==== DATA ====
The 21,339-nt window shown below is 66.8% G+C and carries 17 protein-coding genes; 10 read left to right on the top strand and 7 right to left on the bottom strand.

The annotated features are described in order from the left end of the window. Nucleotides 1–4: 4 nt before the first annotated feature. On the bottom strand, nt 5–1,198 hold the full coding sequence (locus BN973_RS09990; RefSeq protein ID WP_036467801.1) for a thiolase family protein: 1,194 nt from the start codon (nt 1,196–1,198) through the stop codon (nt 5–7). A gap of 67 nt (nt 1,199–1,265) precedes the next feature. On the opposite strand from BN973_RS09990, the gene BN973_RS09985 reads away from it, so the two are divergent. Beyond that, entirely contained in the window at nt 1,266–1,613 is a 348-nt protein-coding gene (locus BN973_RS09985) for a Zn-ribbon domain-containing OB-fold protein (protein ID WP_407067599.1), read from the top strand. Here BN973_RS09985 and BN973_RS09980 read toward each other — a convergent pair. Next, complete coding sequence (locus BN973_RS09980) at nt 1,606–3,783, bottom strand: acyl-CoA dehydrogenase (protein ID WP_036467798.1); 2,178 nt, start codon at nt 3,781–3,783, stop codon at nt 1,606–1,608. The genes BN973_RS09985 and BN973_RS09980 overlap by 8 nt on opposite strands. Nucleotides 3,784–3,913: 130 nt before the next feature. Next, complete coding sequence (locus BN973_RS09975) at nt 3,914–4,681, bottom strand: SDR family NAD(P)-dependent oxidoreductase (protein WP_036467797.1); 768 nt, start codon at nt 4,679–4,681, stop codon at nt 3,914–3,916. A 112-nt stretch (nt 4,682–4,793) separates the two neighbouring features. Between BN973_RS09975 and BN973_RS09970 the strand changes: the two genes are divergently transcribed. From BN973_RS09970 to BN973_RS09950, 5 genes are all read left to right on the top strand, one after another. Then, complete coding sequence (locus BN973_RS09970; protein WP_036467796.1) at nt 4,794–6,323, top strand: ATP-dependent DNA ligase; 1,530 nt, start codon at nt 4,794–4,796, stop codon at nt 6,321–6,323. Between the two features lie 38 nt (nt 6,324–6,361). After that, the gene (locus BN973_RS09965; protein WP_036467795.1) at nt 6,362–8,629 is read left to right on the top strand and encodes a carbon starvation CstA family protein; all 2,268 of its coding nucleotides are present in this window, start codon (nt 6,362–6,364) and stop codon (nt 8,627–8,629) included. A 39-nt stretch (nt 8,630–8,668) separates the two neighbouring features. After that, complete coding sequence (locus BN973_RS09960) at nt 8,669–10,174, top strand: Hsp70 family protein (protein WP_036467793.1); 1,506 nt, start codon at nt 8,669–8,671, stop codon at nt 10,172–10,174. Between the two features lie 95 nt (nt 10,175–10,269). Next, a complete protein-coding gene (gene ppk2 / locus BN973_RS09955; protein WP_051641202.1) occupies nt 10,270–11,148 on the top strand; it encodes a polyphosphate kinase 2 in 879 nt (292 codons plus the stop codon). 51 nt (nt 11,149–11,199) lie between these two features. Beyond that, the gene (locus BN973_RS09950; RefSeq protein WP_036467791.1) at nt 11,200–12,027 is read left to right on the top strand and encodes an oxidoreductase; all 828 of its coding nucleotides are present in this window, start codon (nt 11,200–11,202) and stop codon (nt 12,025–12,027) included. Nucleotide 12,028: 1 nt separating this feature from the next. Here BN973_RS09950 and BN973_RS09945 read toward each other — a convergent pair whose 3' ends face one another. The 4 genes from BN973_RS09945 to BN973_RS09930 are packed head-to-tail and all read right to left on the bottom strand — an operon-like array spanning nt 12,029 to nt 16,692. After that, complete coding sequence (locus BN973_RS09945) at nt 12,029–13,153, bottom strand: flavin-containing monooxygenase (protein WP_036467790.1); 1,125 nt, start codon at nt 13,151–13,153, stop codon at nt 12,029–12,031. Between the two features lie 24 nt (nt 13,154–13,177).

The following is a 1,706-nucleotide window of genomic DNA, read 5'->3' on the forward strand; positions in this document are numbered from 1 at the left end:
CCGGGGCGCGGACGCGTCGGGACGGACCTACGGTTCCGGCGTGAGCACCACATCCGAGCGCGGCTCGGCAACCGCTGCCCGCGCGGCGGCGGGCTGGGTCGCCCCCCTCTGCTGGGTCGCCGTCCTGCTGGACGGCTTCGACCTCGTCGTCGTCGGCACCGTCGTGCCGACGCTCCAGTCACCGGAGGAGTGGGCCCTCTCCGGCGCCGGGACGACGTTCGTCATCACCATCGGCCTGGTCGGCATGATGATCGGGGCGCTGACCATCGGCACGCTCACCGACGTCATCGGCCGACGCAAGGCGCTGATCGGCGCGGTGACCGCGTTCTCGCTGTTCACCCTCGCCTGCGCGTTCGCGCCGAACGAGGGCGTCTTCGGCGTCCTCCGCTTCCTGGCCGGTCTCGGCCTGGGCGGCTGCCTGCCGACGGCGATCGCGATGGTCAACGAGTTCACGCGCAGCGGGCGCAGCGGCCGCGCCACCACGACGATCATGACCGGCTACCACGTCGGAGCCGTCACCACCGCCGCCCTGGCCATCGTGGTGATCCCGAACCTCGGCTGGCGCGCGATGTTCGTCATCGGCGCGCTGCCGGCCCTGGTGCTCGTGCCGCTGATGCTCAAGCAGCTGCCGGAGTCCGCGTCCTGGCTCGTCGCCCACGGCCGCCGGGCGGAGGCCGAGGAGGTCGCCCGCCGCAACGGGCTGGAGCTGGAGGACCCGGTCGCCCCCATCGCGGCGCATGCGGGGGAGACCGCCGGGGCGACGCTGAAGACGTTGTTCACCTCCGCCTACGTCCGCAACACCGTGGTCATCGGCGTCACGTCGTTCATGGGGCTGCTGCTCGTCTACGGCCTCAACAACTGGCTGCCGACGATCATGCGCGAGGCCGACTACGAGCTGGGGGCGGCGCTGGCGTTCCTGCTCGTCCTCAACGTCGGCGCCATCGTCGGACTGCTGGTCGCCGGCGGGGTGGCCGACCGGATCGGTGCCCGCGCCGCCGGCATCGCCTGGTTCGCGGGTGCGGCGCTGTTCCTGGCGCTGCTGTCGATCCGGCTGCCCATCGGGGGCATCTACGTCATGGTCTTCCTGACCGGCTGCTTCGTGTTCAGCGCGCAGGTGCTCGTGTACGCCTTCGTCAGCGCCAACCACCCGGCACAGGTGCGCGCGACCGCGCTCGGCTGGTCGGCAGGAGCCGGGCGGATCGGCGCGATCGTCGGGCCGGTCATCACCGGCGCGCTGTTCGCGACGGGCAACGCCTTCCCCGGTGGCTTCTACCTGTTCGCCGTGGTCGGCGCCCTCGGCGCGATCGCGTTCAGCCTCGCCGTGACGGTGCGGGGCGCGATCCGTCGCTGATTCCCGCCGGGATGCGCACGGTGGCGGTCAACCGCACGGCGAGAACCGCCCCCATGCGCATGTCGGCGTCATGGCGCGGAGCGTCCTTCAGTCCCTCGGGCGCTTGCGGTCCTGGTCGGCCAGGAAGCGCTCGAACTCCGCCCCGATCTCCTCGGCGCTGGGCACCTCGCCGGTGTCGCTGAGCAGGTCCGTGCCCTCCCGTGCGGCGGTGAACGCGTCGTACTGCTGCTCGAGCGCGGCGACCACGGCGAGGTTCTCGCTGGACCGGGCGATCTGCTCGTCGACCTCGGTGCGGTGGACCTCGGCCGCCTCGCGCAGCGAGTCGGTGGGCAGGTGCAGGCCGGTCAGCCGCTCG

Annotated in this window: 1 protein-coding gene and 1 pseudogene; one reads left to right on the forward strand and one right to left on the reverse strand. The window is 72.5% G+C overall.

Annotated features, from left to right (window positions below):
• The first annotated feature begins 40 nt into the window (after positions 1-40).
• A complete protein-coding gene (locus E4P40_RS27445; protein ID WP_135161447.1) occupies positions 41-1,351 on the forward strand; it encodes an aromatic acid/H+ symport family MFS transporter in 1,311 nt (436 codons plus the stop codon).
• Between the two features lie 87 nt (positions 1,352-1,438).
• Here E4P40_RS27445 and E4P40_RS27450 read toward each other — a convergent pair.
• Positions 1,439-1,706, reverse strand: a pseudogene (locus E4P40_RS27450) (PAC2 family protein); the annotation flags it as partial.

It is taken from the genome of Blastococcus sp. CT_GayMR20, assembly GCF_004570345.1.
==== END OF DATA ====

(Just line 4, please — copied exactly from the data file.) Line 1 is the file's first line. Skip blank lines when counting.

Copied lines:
CCGGGGCGCGGACGCGTCGGGACGGACCTACGGTTCCGGCGTGAGCACCACATCCGAGCGCGGCTCGGCAACCGCTGCCCGCGCGGCGGCGGGCTGGGTCGCCCCCCTCTGCTGGGTCGCCGTCCTGCTGGACGGCTTCGACCTCGTCGTCGTCGGCACCGTCGTGCCGACGCTCCAGTCACCGGAGGAGTGGGCCCTCTCCGGCGCCGGGACGACGTTCGTCATCACCATCGGCCTGGTCGGCATGATGATCGGGGCGCTGACCATCGGCACGCTCACCGACGTCATCGGCCGACGCAAGGCGCTGATCGGCGCGGTGACCGCGTTCTCGCTGTTCACCCTCGCCTGCGCGTTCGCGCCGAACGAGGGCGTCTTCGGCGTCCTCCGCTTCCTGGCCGGTCTCGGCCTGGGCGGCTGCCTGCCGACGGCGATCGCGATGGTCAACGAGTTCACGCGCAGCGGGCGCAGCGGCCGCGCCACCACGACGATCATGACCGGCTACCACGTCGGAGCCGTCACCACCGCCGCCCTGGCCATCGTGGTGATCCCGAACCTCGGCTGGCGCGCGATGTTCGTCATCGGCGCGCTGCCGGCCCTGGTGCTCGTGCCGCTGATGCTCAAGCAGCTGCCGGAGTCCGCGTCCTGGCTCGTCGCCCACGGCCGCCGGGCGGAGGCCGAGGAGGTCGCCCGCCGCAACGGGCTGGAGCTGGAGGACCCGGTCGCCCCCATCGCGGCGCATGCGGGGGAGACCGCCGGGGCGACGCTGAAGACGTTGTTCACCTCCGCCTACGTCCGCAACACCGTGGTCATCGGCGTCACGTCGTTCATGGGGCTGCTGCTCGTCTACGGCCTCAACAACTGGCTGCCGACGATCATGCGCGAGGCCGACTACGAGCTGGGGGCGGCGCTGGCGTTCCTGCTCGTCCTCAACGTCGGCGCCATCGTCGGACTGCTGGTCGCCGGCGGGGTGGCCGACCGGATCGGTGCCCGCGCCGCCGGCATCGCCTGGTTCGCGGGTGCGGCGCTGTTCCTGGCGCTGCTGTCGATCCGGCTGCCCATCGGGGGCATCTACGTCATGGTCTTCCTGACCGGCTGCTTCGTGTTCAGCGCGCAGGTGCTCGTGTACGCCTTCGTCAGCGCCAACCACCCGGCACAGGTGCGCGCGACCGCGCTCGGCTGGTCGGCAGGAGCCGGGCGGATCGGCGCGATCGTCGGGCCGGTCATCACCGGCGCGCTGTTCGCGACGGGCAACGCCTTCCCCGGTGGCTTCTACCTGTTCGCCGTGGTCGGCGCCCTCGGCGCGATCGCGTTCAGCCTCGCCGTGACGGTGCGGGGCGCGATCCGTCGCTGATTCCCGCCGGGATGCGCACGGTGGCGGTCAACCGCACGGCGAGAACCGCCCCCATGCGCATGTCGGCGTCATGGCGCGGAGCGTCCTTCAGTCCCTCGGGCGCTTGCGGTCCTGGTCGGCCAGGAAGCGCTCGAACTCCGCCCCGATCTCCTCGGCGCTGGGCACCTCGCCGGTGTCGCTGAGCAGGTCCGTGCCCTCCCGTGCGGCGGTGAACGCGTCGTACTGCTGCTCGAGCGCGGCGACCACGGCGAGGTTCTCGCTGGACCGGGCGATCTGCTCGTCGACCTCGGTGCGGTGGACCTCGGCCGCCTCGCGCAGCGAGTCGGTGGGCAGGTGCAGGCCGGTCAGCCGCTCG